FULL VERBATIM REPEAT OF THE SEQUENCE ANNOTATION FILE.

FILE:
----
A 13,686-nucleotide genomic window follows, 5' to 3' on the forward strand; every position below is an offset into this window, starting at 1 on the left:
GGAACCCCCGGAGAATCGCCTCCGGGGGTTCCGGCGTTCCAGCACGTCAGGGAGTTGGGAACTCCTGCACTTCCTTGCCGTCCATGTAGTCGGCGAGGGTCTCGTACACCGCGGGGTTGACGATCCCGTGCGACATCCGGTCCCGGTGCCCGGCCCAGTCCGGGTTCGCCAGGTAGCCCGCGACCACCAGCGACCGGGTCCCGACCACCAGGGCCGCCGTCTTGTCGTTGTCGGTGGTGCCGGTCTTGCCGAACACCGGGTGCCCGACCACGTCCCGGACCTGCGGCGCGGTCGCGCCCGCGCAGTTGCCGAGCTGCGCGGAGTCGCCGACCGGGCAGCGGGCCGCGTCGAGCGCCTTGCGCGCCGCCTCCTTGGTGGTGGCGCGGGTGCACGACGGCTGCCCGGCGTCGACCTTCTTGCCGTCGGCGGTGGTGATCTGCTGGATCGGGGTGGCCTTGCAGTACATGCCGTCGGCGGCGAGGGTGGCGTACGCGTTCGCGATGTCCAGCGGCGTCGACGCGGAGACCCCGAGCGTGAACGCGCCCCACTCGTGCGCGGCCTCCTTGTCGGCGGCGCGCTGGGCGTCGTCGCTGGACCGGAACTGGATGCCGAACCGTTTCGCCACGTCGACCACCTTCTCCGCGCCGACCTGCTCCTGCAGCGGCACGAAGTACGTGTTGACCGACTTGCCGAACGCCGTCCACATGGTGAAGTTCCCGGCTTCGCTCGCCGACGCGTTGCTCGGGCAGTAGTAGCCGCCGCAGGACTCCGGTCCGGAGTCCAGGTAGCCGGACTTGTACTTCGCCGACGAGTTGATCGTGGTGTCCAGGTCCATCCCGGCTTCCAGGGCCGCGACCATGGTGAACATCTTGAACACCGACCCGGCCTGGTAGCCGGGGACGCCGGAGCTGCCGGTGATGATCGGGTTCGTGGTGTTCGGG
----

A 13,686-nucleotide genomic window follows, 5' to 3' on the forward strand; every position below is an offset into this window, starting at 1 on the left:
GGAACCCCCGGAGAATCGCCTCCGGGGGTTCCGGCGTTCCAGCACGTCAGGGAGTTGGGAACTCCTGCACTTCCTTGCCGTCCATGTAGTCGGCGAGGGTCTCGTACACCGCGGGGTTGACGATCCCGTGCGACATCCGGTCCCGGTGCCCGGCCCAGTCCGGGTTCGCCAGGTAGCCCGCGACCACCAGCGACCGGGTCCCGACCACCAGGGCCGCCGTCTTGTCGTTGTCGGTGGTGCCGGTCTTGCCGAACACCGGGTGCCCGACCACGTCCCGGACCTGCGGCGCGGTCGCGCCCGCGCAGTTGCCGAGCTGCGCGGAGTCGCCGACCGGGCAGCGGGCCGCGTCGAGCGCCTTGCGCGCCGCCTCCTTGGTGGTGGCGCGGGTGCACGACGGCTGCCCGGCGTCGACCTTCTTGCCGTCGGCGGTGGTGATCTGCTGGATCGGGGTGGCCTTGCAGTACATGCCGTCGGCGGCGAGGGTGGCGTACGCGTTCGCGATGTCCAGCGGCGTCGACGCGGAGACCCCGAGCGTGAACGCGCCCCACTCGTGCGCGGCCTCCTTGTCGGCGGCGCGCTGGGCGTCGTCGCTGGACCGGAACTGGATGCCGAACCGTTTCGCCACGTCGACCACCTTCTCCGCGCCGACCTGCTCCTGCAGCGGCACGAAGTACGTGTTGACCGACTTGCCGAACGCCGTCCACATGGTGAAGTTCCCGGCTTCGCTCGCCGACGCGTTGCTCGGGCAGTAGTAGCCGCCGCAGGACTCCGGTCCGGAGTCCAGGTAGCCGGACTTGTACTTCGCCGACGAGTTGATCGTGGTGTCCAGGTCCATCCCGGCTTCCAGGGCCGCGACCATGGTGAACATCTTGAACACCGACCCGGCCTGGTAGCCGGGGACGCCGGAGCTGCCGGTGATGATCGGGTTCGTGGTGTTCGGG